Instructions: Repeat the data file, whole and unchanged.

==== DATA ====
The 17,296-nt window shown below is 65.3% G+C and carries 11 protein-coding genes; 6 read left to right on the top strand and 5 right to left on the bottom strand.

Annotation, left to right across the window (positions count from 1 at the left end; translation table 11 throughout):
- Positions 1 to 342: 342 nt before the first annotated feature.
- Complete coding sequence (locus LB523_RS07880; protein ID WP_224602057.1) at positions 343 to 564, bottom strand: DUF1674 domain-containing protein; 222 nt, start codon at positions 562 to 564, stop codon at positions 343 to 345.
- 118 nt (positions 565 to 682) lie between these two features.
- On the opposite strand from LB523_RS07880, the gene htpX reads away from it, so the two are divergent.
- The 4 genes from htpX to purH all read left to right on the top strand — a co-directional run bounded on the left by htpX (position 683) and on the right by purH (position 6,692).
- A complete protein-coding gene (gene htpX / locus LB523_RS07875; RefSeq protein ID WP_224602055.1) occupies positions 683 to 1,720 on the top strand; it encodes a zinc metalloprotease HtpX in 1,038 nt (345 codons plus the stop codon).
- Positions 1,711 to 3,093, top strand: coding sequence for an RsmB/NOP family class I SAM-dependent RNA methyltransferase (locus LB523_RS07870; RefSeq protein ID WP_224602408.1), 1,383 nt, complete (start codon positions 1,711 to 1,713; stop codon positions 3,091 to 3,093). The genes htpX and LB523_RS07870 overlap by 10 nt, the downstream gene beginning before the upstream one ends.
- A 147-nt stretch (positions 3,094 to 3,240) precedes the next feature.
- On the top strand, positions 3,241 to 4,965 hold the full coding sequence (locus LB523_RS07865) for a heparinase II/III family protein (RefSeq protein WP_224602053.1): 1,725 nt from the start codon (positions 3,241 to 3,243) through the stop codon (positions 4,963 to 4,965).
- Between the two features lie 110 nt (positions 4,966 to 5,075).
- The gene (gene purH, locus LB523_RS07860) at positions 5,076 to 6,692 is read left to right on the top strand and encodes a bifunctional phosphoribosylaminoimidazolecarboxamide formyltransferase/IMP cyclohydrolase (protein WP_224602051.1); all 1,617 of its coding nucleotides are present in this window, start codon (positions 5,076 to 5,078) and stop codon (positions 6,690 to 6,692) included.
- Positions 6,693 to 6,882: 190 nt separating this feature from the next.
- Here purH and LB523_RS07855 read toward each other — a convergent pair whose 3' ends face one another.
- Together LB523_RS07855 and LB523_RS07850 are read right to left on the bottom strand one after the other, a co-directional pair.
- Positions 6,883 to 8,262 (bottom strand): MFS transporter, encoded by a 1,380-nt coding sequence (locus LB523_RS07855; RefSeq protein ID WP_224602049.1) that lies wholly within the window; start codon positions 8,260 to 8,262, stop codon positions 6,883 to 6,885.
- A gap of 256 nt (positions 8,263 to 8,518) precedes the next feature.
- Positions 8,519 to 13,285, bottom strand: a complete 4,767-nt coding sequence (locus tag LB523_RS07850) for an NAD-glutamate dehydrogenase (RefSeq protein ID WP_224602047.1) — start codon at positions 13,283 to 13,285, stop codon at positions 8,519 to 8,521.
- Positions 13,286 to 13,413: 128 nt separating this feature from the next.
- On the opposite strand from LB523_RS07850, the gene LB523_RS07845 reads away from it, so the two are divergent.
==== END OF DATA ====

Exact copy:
The 17,296-nt window shown below is 65.3% G+C and carries 11 protein-coding genes; 6 read left to right on the top strand and 5 right to left on the bottom strand.

Annotation, left to right across the window (positions count from 1 at the left end; translation table 11 throughout):
- Positions 1 to 342: 342 nt before the first annotated feature.
- Complete coding sequence (locus LB523_RS07880; protein ID WP_224602057.1) at positions 343 to 564, bottom strand: DUF1674 domain-containing protein; 222 nt, start codon at positions 562 to 564, stop codon at positions 343 to 345.
- 118 nt (positions 565 to 682) lie between these two features.
- On the opposite strand from LB523_RS07880, the gene htpX reads away from it, so the two are divergent.
- The 4 genes from htpX to purH all read left to right on the top strand — a co-directional run bounded on the left by htpX (position 683) and on the right by purH (position 6,692).
- A complete protein-coding gene (gene htpX / locus LB523_RS07875; RefSeq protein ID WP_224602055.1) occupies positions 683 to 1,720 on the top strand; it encodes a zinc metalloprotease HtpX in 1,038 nt (345 codons plus the stop codon).
- Positions 1,711 to 3,093, top strand: coding sequence for an RsmB/NOP family class I SAM-dependent RNA methyltransferase (locus LB523_RS07870; RefSeq protein ID WP_224602408.1), 1,383 nt, complete (start codon positions 1,711 to 1,713; stop codon positions 3,091 to 3,093). The genes htpX and LB523_RS07870 overlap by 10 nt, the downstream gene beginning before the upstream one ends.
- A 147-nt stretch (positions 3,094 to 3,240) precedes the next feature.
- On the top strand, positions 3,241 to 4,965 hold the full coding sequence (locus LB523_RS07865) for a heparinase II/III family protein (RefSeq protein WP_224602053.1): 1,725 nt from the start codon (positions 3,241 to 3,243) through the stop codon (positions 4,963 to 4,965).
- Between the two features lie 110 nt (positions 4,966 to 5,075).
- The gene (gene purH, locus LB523_RS07860) at positions 5,076 to 6,692 is read left to right on the top strand and encodes a bifunctional phosphoribosylaminoimidazolecarboxamide formyltransferase/IMP cyclohydrolase (protein WP_224602051.1); all 1,617 of its coding nucleotides are present in this window, start codon (positions 5,076 to 5,078) and stop codon (positions 6,690 to 6,692) included.
- Positions 6,693 to 6,882: 190 nt separating this feature from the next.
- Here purH and LB523_RS07855 read toward each other — a convergent pair whose 3' ends face one another.
- Together LB523_RS07855 and LB523_RS07850 are read right to left on the bottom strand one after the other, a co-directional pair.
- Positions 6,883 to 8,262 (bottom strand): MFS transporter, encoded by a 1,380-nt coding sequence (locus LB523_RS07855; RefSeq protein ID WP_224602049.1) that lies wholly within the window; start codon positions 8,260 to 8,262, stop codon positions 6,883 to 6,885.
- A gap of 256 nt (positions 8,263 to 8,518) precedes the next feature.
- Positions 8,519 to 13,285, bottom strand: a complete 4,767-nt coding sequence (locus tag LB523_RS07850) for an NAD-glutamate dehydrogenase (RefSeq protein ID WP_224602047.1) — start codon at positions 13,283 to 13,285, stop codon at positions 8,519 to 8,521.
- Positions 13,286 to 13,413: 128 nt separating this feature from the next.
- On the opposite strand from LB523_RS07850, the gene LB523_RS07845 reads away from it, so the two are divergent.